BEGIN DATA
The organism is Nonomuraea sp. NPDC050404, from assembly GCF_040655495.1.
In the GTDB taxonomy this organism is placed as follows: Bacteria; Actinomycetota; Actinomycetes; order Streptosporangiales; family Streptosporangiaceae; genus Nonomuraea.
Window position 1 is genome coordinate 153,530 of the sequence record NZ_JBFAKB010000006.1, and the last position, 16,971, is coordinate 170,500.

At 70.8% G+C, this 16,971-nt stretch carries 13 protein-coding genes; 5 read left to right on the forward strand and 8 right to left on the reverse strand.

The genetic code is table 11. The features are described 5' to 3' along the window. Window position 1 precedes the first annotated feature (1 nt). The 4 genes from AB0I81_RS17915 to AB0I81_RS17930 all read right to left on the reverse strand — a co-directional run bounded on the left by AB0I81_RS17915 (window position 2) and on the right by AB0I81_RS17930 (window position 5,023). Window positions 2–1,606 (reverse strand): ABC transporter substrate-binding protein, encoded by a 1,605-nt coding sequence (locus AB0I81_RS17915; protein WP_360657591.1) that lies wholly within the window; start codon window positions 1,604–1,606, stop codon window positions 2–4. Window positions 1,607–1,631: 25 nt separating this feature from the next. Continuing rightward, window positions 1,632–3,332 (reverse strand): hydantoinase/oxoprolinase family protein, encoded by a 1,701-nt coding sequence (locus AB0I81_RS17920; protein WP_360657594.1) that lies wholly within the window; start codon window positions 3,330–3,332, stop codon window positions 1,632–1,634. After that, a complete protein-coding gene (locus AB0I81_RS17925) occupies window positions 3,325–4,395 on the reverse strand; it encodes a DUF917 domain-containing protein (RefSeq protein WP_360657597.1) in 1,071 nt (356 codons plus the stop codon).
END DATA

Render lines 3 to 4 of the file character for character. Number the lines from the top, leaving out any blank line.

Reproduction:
Window position 1 is genome coordinate 153,530 of the sequence record NZ_JBFAKB010000006.1, and the last position, 16,971, is coordinate 170,500.

At 70.8% G+C, this 16,971-nt stretch carries 13 protein-coding genes; 5 read left to right on the forward strand and 8 right to left on the reverse strand.